A Greater Vernon politician insists that a review of the master water plan isn’t biased.
Citizens for Changes to the Master Water Plan has accused Regional District of North Okanagan staff of interfering in the process during a master water plan stakeholders advisory committee meeting Nov. 19.
“They (CCMWP) become as guilty as staff in only wanting one direction,” said Jim Garlick, stakeholders advisory committee chairperson.
“Staff raised concerns and our role as a committee is to determine if there are facts to these concerns.”
CCMWP says that a Nov. 22 Morning Star article, “clearly points to the need for independent consultation in the stakeholders’ review of the master water plan.”
“The reported comments by RDNO staff and Greater Vernon Water management reflect entrenched biases in favor of continuing the present direction of the MWP. To offer reasoned balance, these comments require an alternative perspective unreported at the time,” said Terry Mooney, CCMWP chairperson and stakeholders advisory committee member.
“Further, the timing of this public commentary by RDNO staff and GVW management on these matters is inappropriate, given that these topics are currently under consideration by the duly selected stakeholders’ advisory committee in its review of the MWP.”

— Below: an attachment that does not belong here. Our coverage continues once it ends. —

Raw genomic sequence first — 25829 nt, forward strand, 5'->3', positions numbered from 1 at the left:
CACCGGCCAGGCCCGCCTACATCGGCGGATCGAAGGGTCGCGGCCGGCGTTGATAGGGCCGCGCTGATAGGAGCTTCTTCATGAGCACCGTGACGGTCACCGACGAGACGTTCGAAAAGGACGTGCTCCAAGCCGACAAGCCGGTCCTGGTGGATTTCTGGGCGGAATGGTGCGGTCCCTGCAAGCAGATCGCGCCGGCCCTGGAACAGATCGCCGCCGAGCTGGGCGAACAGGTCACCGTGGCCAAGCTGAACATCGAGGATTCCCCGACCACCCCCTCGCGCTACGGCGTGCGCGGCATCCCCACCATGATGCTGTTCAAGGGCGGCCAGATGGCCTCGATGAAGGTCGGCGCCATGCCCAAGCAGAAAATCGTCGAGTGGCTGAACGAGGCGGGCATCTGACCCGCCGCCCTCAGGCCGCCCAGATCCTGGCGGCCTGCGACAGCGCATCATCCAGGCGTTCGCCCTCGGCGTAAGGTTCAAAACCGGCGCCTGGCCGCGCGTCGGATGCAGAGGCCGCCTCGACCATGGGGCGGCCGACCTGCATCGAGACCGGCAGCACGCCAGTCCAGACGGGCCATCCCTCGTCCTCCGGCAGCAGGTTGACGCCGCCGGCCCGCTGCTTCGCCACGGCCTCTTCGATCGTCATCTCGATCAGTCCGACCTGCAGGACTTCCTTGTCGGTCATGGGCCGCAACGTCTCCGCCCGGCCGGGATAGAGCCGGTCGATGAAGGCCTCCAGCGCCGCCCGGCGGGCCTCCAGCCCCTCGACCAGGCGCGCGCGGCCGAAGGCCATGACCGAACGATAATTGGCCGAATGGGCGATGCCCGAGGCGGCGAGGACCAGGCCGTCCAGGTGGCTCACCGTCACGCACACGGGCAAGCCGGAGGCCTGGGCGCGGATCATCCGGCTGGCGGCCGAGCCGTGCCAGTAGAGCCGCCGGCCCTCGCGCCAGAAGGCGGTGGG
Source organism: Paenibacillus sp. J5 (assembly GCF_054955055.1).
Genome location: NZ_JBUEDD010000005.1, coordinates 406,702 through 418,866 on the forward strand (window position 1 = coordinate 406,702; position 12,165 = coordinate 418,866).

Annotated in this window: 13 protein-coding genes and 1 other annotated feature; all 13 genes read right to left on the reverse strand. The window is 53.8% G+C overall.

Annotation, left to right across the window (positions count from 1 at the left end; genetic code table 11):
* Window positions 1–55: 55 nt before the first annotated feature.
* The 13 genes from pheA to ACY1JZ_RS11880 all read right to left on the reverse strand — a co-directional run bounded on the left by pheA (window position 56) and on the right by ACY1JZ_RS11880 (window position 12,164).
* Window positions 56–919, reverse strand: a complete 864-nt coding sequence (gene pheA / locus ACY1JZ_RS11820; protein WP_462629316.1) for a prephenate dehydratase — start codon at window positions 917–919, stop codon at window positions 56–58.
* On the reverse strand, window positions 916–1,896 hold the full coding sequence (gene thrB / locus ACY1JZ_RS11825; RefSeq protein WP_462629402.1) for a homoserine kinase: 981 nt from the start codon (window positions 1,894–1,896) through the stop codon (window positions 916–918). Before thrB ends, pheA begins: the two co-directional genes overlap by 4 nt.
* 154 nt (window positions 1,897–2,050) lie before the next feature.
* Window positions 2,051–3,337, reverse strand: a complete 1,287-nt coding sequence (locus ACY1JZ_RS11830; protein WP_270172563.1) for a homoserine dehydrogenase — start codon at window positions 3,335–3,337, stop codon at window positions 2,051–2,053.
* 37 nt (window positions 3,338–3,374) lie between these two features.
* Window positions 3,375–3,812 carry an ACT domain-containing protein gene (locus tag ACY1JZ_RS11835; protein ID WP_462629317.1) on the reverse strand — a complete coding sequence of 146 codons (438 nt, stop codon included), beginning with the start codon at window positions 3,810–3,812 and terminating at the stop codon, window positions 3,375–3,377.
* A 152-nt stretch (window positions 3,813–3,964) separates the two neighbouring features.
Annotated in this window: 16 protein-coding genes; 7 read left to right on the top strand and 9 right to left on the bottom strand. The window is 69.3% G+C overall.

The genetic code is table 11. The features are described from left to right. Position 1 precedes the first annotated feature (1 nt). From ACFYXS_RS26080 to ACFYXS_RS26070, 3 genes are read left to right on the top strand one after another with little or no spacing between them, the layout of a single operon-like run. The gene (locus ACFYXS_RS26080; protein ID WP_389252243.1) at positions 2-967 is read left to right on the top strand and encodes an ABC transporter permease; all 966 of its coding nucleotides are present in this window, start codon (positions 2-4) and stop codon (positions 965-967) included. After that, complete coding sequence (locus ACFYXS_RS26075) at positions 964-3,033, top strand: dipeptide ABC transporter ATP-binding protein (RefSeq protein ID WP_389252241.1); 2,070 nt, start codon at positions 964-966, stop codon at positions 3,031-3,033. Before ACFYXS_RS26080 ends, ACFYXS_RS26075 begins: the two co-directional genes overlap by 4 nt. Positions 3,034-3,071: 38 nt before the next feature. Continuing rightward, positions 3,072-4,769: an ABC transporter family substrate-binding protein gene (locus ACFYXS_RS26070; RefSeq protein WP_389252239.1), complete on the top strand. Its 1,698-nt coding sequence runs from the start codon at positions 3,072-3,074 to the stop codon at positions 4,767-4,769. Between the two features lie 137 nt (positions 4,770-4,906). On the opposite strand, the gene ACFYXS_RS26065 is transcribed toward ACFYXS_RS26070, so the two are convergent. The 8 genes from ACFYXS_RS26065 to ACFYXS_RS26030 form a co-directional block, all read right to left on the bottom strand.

CCMWP has previously called for an independent review of the water plan.
“I don’t know who they think this independent body is. We already have engineers involved. The people on the SAC say they have trust in these people,” said Garlick.
While RDNO staff say there haven’t been studies done on Okanagan Lake water quality, CCMWP insists that’s not the case.
“While an update to the 135-page study of water quality objectives in Okanagan Lake is called for, this study released in 2005, supports, with appropriate management, the continued development of Okanagan Lake for drinking water, and other domestic uses as a viable alternative,” said Mooney.
“This study includes an analysis of water quality in the northern arm.”
RDNO’s Greater Vernon Advisory Committee began a review of the master water plan after a referendum to borrow $70 million was turned down by residents.